Peony root, “Eden’s Perfume”, sitting in a five-gallon bucket waiting to be planted.
In addition to flowers, we’ve got a vegetable garden which we started in 2014 and have added to every year since. This will be our seventh year tending the raised beds of our vegetable garden. The food value, in quality and volume, has been phenomenal. We still have a few squash and a good number of sweet potatoes that we harvested last September and October sitting on the shelves, and have not quite wiped out the tomatoes Karen froze last summer. We also have one jar of black raspberry preserves left, and it is refreshing to think the raspberry bushes will be fruiting again in only six to eight more weeks. And we are harvesting now, collards and kale planted last October.
Karen planting onions.
Siberian kale—so sweetly flavorful, and dig the cool red stems!
The vegetable garden is clearly the most work, compared to ornamental gardening. It’s a really good feeling to go out in the wet, windy chills of March and collect succulent and mouth-watering things and bring them into the house and eat them. To really make the truck garden yield up its produce, you need to have a dedicated gardener, and the master (mistress?) of this garden is Karen.
Karen saying “Don’t take my picture.”
I can’t speak for Karen, but the only possible way I’ve found to garden, taking into account all my natural limitations, is to do several things at once. If I set out to do any one thing, I will not actually finish unless it’s a very small thing indeed. The method that works for me involves staging the work of the season as sets of very large tasks to be nibbled at for days, weeks or even months.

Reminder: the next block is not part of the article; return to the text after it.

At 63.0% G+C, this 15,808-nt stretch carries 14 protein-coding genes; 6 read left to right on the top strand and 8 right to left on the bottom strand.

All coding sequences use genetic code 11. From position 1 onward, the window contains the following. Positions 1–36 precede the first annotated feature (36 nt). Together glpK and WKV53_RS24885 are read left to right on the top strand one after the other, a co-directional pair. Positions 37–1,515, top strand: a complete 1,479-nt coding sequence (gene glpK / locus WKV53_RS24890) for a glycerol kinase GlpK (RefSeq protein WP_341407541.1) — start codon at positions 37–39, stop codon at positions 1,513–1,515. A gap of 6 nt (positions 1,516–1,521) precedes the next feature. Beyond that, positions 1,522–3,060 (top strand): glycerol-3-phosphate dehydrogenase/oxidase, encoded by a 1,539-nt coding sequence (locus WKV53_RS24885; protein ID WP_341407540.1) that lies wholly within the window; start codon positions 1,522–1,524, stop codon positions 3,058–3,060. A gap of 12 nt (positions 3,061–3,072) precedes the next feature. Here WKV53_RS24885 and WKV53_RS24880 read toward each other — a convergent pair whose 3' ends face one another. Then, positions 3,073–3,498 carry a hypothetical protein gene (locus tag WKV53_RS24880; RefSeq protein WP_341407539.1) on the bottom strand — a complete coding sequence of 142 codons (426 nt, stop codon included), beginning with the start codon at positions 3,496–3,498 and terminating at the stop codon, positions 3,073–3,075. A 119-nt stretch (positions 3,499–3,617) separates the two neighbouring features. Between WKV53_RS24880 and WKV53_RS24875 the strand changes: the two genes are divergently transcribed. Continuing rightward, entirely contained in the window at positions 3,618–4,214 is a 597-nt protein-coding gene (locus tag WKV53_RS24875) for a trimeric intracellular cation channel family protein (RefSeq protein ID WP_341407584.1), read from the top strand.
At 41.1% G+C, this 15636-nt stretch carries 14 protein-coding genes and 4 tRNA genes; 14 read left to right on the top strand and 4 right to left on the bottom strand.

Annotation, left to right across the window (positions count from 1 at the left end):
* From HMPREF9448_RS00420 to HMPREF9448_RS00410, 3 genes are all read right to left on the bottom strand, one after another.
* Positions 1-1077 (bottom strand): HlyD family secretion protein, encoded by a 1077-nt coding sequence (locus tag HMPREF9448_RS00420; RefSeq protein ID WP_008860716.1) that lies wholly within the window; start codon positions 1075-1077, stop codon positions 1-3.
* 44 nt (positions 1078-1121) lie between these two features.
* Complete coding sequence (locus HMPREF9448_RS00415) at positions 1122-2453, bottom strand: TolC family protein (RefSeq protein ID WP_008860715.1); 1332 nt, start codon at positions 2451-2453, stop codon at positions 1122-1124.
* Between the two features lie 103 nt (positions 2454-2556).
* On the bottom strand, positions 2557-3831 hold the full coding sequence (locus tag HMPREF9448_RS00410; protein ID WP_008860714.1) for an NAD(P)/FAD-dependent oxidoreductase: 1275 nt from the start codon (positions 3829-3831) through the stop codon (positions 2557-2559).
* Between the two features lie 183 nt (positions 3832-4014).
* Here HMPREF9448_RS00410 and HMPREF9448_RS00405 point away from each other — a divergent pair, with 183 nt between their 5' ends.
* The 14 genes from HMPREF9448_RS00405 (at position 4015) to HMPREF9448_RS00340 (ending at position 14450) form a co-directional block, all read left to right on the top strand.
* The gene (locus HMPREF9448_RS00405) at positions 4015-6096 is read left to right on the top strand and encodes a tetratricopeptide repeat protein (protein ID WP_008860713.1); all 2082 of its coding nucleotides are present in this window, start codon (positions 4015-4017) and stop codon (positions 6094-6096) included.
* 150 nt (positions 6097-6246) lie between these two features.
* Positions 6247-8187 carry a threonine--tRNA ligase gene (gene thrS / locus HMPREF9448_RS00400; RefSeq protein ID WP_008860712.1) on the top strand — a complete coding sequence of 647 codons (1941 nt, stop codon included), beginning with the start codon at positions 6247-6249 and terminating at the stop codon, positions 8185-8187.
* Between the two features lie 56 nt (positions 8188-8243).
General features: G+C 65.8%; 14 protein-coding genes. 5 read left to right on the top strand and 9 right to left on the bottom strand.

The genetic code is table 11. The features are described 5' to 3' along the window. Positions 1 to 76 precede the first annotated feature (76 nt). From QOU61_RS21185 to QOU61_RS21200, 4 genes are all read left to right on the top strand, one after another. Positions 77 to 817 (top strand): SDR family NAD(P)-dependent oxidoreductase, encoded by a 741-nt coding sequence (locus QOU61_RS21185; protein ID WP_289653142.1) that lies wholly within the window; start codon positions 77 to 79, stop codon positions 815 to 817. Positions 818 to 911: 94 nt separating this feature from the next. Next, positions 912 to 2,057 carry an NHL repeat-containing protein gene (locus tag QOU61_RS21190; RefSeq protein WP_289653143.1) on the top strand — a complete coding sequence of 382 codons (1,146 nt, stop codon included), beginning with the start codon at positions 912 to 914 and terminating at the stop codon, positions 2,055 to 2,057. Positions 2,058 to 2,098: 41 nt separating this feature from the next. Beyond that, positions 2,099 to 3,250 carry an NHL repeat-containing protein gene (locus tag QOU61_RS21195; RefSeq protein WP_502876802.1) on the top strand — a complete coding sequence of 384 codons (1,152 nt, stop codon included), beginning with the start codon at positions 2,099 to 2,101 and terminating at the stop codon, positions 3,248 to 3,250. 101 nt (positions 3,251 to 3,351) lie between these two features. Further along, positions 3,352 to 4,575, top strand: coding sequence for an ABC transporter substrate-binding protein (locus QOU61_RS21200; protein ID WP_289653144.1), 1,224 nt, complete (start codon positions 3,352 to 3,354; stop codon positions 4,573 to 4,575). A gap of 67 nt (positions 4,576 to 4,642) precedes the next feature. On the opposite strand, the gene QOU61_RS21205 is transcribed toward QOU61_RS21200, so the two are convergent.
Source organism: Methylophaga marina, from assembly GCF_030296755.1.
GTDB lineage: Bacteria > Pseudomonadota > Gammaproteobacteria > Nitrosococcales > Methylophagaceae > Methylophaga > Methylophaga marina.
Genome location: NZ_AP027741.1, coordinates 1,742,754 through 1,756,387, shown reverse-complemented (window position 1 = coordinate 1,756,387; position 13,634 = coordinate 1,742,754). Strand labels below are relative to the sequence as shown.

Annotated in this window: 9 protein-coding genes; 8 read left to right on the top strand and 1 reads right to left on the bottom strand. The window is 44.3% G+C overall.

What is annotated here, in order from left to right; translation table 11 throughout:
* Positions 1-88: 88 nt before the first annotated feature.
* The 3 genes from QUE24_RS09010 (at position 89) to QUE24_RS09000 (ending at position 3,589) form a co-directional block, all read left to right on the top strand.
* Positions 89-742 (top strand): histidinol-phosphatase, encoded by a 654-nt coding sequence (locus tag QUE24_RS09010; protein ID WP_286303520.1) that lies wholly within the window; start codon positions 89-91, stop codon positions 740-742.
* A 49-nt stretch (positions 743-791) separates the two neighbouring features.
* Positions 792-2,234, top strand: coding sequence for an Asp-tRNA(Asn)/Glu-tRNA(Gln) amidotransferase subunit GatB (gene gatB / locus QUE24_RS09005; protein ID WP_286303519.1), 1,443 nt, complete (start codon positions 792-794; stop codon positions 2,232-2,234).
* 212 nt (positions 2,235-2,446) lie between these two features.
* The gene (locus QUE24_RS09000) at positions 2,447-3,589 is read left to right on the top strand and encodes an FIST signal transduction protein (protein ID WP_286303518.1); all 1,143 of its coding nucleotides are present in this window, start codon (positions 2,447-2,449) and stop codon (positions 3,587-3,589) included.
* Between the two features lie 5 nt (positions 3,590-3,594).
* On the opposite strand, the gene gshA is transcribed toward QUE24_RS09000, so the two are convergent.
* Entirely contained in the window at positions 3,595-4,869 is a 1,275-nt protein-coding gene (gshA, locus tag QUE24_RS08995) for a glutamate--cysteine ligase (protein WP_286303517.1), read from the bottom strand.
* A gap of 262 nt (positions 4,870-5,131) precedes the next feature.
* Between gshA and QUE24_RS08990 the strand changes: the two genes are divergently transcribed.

Planned work, such as garden enlargements, rock features, paving and new flower beds, take up the most time and thought. These are the schemes one lies in bed thinking about at night, and they cause back-bending amounts of digging, hewing and carrying. Scheme-work has to be set aside regularly for the essential and the timely work that absolutely has to be done, first and in place of other tasks, to prevent nature from taking the garden back.
Then there is a particularly recherché category of work, generally neglected in the garden literature: managing the material consequences of one's own efforts. Pulled weeds have to be piled on the mulch heap, dirt on the dirt heap, scattered tools and implements have to be collected, things have to be stored. There may be transplants awaiting reburial, extra rocks set aside that will never walk to a better place by themselves, plant supports stacked “out of the way” in November that are now “in the way” in March. There is no convenient time for this sort of little task. Indeed the little tasks outweigh the huge tasks. Half a bucket of decayed saprolite—the chemically weathered rock working its way up from the subsoil—more usually defined as some kind of rock that lives in the local dirt—now there’s an easy bucket to set aside. Then it has to be moved again. Somehow, hopping buckets and barrows, tools and debris across the work site turns out to be most of what gardening is, physically.
As for me, I’m in it for the rocks.
The last crocuses of spring.
I am delighted to share my news that the first story in The Casebook of Reese Macaque, PI, the sequel to my sci-fi detective fantasy, The Adventures of Reese Macaque, Private Investigator, is now up on Amazon Kindle.
The Macaque tales are science fiction detective stories. Detective stories are generally tales of manners. A science fiction detective story is about social manners in a future world. In the case of this story, the society in question is descended from ours.